"Huddle up, folks, it's time to get to work."
No, this is not a rallying cry for a new sports team, although it certainly might apply to the world of athletics.
In this instance, however, the pep-talk phrase is a fitting call to arms for individuals united in a common pursuit of bettering the world in which they live.
And it fittingly describes the ebullient and empathetic approach to life as seen through the discerning eyes of Brooke Baldwin, former CNN Newsroom anchor and author of "Huddle: How Women Unlock Their Collective Power."
Yes, the leading characters in this nonfiction work are female, but Baldwin's treatise on how women and girls of all races, religions, social views and backgrounds have found common ground on which to stand and proclaim their determination to involve all persons in improving the lot of so many others.
This is not an "aginner-men" work. It is an opus that encourages young and old alike to speak up and speak out for themselves and their beliefs and how they -- and we -- can do more together.
Baldwin, a Peabody Award finalist who holds a B.A. degree in journalism and Spanish from the University of North Carolina at Chapel Hill and is creator of CNN's digital series, "American Woman," worked for years in the hinterland of communications before becoming a popular figure on CNN. She is grateful for her many mentors and appreciative of the opportunities she had to witness and report on how men, women, and children -- along with cities and towns -- coped with natural disasters, violence, and oppression, and how individuals dealt with a wide range of difficult familial issues.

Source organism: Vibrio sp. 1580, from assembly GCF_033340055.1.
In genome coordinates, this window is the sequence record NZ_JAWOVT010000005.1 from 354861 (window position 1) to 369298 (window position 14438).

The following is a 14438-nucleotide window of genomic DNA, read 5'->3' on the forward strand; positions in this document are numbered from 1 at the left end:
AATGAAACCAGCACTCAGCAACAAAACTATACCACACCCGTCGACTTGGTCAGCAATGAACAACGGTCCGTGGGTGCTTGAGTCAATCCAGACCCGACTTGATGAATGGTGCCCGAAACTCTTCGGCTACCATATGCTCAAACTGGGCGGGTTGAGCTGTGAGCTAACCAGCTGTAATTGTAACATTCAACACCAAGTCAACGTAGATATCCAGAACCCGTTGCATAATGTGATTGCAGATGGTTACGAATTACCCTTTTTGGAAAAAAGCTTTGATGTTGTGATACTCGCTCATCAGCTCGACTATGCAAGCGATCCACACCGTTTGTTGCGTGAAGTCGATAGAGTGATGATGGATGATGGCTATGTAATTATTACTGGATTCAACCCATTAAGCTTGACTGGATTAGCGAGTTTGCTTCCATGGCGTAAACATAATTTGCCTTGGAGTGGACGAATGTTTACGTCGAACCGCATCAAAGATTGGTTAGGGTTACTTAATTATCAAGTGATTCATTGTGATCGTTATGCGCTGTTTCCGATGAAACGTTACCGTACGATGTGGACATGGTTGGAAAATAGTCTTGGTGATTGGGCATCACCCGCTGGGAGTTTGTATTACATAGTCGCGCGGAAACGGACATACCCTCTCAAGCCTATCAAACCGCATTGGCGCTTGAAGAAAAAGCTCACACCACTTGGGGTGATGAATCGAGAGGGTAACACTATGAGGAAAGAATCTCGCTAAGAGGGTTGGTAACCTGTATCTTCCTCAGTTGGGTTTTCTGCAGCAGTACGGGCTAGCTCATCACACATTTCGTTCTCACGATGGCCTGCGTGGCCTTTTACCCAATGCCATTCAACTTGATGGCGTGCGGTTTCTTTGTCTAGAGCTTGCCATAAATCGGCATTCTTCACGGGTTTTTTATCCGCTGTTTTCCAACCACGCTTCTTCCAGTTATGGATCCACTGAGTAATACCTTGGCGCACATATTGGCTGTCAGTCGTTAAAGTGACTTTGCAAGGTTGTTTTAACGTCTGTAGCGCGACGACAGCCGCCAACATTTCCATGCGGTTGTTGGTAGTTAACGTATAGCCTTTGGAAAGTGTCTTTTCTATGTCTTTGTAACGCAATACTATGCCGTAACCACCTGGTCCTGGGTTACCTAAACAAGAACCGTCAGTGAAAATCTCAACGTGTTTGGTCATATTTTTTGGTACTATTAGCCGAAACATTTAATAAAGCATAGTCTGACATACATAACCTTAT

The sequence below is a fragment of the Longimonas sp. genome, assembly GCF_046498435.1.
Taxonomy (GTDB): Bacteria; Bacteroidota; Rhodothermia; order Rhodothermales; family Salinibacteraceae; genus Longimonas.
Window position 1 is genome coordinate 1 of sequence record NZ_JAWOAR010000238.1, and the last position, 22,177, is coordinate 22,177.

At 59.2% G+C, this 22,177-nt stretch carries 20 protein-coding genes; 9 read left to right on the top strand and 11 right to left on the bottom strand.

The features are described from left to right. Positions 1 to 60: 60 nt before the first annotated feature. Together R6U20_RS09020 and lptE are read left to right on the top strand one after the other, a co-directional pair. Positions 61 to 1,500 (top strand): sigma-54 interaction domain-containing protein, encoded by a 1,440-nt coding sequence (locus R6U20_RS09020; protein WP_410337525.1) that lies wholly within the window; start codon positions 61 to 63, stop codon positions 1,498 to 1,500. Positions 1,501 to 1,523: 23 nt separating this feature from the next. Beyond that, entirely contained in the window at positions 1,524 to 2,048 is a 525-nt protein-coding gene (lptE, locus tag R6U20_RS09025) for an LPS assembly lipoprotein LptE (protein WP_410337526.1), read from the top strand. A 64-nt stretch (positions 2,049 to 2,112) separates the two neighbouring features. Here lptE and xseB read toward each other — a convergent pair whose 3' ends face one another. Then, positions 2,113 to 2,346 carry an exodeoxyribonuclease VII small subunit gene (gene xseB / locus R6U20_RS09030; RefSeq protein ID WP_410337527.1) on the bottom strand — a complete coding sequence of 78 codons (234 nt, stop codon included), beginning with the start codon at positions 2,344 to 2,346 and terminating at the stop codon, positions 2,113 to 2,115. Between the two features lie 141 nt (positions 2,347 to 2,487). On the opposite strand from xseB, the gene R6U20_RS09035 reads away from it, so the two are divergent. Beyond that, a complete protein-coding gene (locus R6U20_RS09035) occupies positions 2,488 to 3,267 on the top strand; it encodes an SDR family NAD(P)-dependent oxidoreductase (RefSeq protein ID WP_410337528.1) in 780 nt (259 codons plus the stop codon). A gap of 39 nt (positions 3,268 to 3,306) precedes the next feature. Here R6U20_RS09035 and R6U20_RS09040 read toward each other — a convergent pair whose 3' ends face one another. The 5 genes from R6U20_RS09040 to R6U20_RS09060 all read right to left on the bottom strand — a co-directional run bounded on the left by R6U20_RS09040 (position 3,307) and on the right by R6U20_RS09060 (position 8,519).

Through the featured conversations in "Huddle," Baldwin permits her readers to listen in on the many ways different women expressed their frustrations, anxieties and concerns, and ultimately, how their dogged determination led to their getting thing done, regardless of the obstacles they faced.
Their struggles and successes reminded me of how every community of a certain size tries to address the needs of its citizens, especially in today's often caustic climates where distrust and doubt sometimes seem so very prevalent.
I want to think that if Baldwin were to visit Hot Springs, she would be impressed -- generally speaking -- with how so many of the locals have joined forces to do good works that have genuinely benefited our brothers and sisters.
It would be terribly naive of this writer to suggest that all is rosy in the Spa City. Of course, it is not. However, this is a place in which there has long been a propensity to "huddle up" and tackle troublesome situations.
Resort area denizens -- be they in business associations, nonprofits, on boards of directors or trustees, from books clubs, student groups, Sunday school classes and church auxiliaries, charitable or health agencies, tourism entities, and more have given us reason to hope for the best, and even more importantly, to participate in the process of achieving it.
Thank you, Brooke Baldwin, for urging us onward.
And thank you for reminding us that regardless of what our individual "huddles" look like, they make us all feel welcome and important.